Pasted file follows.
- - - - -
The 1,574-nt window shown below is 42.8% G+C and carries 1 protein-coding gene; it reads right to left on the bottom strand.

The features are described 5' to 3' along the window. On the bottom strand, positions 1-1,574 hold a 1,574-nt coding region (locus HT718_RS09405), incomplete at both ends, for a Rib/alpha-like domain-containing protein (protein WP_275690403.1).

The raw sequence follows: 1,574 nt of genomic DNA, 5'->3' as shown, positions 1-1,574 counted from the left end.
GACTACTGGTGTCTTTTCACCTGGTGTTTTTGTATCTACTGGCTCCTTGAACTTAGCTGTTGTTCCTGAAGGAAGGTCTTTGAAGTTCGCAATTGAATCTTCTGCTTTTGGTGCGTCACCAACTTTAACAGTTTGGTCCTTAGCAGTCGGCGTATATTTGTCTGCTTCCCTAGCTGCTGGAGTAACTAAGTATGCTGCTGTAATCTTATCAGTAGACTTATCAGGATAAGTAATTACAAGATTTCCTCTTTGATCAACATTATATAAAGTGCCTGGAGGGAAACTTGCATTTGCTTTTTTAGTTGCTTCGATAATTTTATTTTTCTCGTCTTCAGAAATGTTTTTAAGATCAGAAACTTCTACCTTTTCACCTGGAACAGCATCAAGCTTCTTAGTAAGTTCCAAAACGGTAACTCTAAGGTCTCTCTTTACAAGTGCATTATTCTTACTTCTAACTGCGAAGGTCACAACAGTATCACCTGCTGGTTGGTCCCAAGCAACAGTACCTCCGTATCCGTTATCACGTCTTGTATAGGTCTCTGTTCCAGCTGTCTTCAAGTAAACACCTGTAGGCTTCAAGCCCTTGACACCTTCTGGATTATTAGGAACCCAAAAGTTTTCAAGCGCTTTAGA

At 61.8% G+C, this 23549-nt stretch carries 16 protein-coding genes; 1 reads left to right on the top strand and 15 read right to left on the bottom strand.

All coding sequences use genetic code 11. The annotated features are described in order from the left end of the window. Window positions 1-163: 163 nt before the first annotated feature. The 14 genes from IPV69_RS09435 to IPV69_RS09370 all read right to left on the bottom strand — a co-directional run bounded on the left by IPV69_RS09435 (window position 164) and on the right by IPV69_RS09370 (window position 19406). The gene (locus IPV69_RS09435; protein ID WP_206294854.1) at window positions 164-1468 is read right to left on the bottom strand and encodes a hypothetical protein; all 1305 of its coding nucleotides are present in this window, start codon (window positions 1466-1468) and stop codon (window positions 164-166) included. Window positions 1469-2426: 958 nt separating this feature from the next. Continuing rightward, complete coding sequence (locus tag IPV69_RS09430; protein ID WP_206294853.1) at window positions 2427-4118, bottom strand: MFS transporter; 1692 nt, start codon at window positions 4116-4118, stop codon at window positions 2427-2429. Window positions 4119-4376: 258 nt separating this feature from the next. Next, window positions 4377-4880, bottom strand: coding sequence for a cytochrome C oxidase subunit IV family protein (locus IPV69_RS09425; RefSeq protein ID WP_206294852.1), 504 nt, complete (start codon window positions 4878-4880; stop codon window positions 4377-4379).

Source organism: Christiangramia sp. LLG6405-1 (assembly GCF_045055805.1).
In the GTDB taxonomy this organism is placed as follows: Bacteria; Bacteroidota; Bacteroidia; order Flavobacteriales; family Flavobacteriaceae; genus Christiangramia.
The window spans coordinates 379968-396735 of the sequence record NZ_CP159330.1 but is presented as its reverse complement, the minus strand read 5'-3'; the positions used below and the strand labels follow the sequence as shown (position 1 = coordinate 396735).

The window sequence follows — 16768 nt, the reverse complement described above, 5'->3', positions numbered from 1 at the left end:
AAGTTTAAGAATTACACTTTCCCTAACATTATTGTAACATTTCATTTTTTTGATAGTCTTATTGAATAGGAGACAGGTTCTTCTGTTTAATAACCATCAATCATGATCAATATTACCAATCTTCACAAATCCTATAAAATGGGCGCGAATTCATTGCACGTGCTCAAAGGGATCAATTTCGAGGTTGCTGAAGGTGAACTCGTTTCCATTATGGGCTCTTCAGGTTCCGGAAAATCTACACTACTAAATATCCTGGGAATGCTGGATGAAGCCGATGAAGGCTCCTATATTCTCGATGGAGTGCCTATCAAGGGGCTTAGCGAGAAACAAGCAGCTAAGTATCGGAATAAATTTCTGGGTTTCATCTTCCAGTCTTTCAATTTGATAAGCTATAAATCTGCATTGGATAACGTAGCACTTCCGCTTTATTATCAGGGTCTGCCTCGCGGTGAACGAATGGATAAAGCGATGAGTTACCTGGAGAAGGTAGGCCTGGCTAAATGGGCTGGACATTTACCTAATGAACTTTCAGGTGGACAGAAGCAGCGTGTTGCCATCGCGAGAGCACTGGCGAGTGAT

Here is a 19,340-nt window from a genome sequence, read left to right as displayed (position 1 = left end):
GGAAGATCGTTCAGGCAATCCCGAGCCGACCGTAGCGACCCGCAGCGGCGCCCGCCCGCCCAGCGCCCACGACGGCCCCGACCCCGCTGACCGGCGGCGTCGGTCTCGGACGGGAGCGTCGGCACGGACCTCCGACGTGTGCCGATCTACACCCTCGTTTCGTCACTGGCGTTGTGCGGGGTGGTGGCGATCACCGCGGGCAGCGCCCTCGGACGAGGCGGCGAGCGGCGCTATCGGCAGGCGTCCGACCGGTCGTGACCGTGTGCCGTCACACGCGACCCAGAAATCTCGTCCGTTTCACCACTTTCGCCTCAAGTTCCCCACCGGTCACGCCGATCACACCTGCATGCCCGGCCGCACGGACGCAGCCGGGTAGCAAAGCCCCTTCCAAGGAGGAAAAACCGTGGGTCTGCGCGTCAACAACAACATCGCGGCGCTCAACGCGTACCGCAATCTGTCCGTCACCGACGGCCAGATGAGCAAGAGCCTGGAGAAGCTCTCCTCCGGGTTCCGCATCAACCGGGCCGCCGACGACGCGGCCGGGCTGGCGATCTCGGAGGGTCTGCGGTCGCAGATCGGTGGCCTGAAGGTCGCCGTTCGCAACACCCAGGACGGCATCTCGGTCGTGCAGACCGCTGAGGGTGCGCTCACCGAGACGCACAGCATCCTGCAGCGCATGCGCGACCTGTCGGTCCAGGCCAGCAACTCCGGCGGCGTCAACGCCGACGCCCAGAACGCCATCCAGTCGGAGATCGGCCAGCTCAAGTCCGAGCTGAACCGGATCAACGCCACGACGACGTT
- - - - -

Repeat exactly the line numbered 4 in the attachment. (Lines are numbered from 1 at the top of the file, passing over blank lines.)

GACTACTGGTGTCTTTTCACCTGGTGTTTTTGTATCTACTGGCTCCTTGAACTTAGCTGTTGTTCCTGAAGGAAGGTCTTTGAAGTTCGCAATTGAATCTTCTGCTTTTGGTGCGTCACCAACTTTAACAGTTTGGTCCTTAGCAGTCGGCGTATATTTGTCTGCTTCCCTAGCTGCTGGAGTAACTAAGTATGCTGCTGTAATCTTATCAGTAGACTTATCAGGATAAGTAATTACAAGATTTCCTCTTTGATCAACATTATATAAAGTGCCTGGAGGGAAACTTGCATTTGCTTTTTTAGTTGCTTCGATAATTTTATTTTTCTCGTCTTCAGAAATGTTTTTAAGATCAGAAACTTCTACCTTTTCACCTGGAACAGCATCAAGCTTCTTAGTAAGTTCCAAAACGGTAACTCTAAGGTCTCTCTTTACAAGTGCATTATTCTTACTTCTAACTGCGAAGGTCACAACAGTATCACCTGCTGGTTGGTCCCAAGCAACAGTACCTCCGTATCCGTTATCACGTCTTGTATAGGTCTCTGTTCCAGCTGTCTTCAAGTAAACACCTGTAGGCTTCAAGCCCTTGACACCTTCTGGATTATTAGGAACCCAAAAGTTTTCAAGCGCTTTAGA